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Relative Rates of Nucleotide Substitution. Early work on chloroplast sequences suggested that substitution rates do not follow a constant molecular clock. Rodermel and Bogorad (1987) first claimed that substitution rates in chloroplast loci can vary among evolutionary lineages. They found that the atpE gene had slower missense rates, and the atpH gene had slower synonymous rates, in grass lineages relative to dicot lineages. Similar comparisons of substitution rates in the rbcL locus indicated that both missense and synonymous rates were faster in grass species relative to palm species (Wilson et al., 1990).
These studies relied on fossil-based divergence times for substitution rate estimates. Fossil-based divergence times can have large errors that introduce large (and unmeasurable) uncertainty into rate estimates. Relative rate tests allow comparison of substitution rates between evolutionary lineages without dependence on knowledge of the time dimension. First utilized by Sarich and Wilson (1973), Wu and Li (1985) later extended relative rate tests to nucleotide sequences using a distance measure formulation. Subsequent refinements include a maximum likelihood relative test (Muse and Weir, 1992) and a simple counting method (Tajima, 1993). The power of these methods to detect deviations from a molecular clock depends on a number of factors (e.g., the number of substitution events in the lineages and the transition/transversion bias), but in many situations the three methods have comparable power (Muse and Weir, 1992; Tajima, 1993). Relative rates tests cannot detect changes in evolutionary rates if rates change proportionally among lineages (Fitch, 1976), although this precise condition seems unlikely to occur often. Relative rate tests may also fail to detect stochastic changes in rate within a lineage because the test compares average substitution rates. More importantly, relative rates contain less information on variation than do absolute rates, but absolute rates are difficult to estimate because of imperfect knowledge of the time dimension.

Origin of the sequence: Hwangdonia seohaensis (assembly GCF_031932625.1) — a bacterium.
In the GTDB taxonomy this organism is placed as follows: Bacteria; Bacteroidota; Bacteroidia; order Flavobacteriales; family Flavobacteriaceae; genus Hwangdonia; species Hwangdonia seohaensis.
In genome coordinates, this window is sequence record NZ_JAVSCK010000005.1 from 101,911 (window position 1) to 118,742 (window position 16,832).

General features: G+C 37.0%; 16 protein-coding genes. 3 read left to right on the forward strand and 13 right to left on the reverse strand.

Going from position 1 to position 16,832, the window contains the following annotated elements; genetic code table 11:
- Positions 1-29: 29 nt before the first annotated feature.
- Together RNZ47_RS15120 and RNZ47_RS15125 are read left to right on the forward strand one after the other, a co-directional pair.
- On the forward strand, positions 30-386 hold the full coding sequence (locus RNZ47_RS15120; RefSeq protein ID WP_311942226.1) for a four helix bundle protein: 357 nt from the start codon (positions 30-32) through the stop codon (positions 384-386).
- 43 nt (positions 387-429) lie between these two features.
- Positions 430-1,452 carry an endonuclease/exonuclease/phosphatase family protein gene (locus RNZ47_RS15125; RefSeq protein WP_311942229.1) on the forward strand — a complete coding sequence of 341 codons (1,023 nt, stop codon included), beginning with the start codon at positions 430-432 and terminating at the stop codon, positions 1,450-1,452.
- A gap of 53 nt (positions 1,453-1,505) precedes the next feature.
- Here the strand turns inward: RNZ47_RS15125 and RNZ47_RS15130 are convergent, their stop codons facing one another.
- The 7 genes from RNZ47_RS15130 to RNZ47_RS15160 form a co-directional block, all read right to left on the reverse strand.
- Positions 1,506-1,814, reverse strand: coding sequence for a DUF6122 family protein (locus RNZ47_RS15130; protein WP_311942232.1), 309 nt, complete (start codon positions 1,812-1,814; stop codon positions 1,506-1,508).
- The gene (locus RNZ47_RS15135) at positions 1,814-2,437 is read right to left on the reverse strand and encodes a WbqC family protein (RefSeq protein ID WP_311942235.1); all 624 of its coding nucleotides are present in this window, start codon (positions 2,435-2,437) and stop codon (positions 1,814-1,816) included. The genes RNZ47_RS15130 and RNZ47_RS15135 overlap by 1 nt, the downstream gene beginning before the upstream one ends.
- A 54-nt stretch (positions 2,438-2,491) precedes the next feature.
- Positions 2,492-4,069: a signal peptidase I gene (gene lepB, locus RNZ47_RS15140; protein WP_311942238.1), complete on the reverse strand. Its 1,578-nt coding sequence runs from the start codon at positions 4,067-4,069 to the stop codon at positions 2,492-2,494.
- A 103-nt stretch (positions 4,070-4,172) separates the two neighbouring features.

The large rbcL data base has facilitated the characterization of substitution rate variation in a number of evolutionary lineages. A few studies have applied relative rate tests to rbcL sequences from intrafamilial taxa (Soltis et al., 1990; Doebley et al., 1990; Bousquet et al., 1992a); on the whole, these studies have uncovered limited rate variation. Two studies have characterized rbcL rate variation over a wider sampling of plant taxa (Bousquet et al., 1992b; Gaut et al., 1992). Gaut et al. (1992) examined rbcL sequences from 35 monocotyledonous taxa and found substantial synonymous rate variation among evolutionary lineages, but little missense rate variation. The analyses revealed rate homogeneity for rbcL sequences within well-defined families, but substantial rate heterogeneity in interfamilial contrasts. The pattern of interfamilial rate variation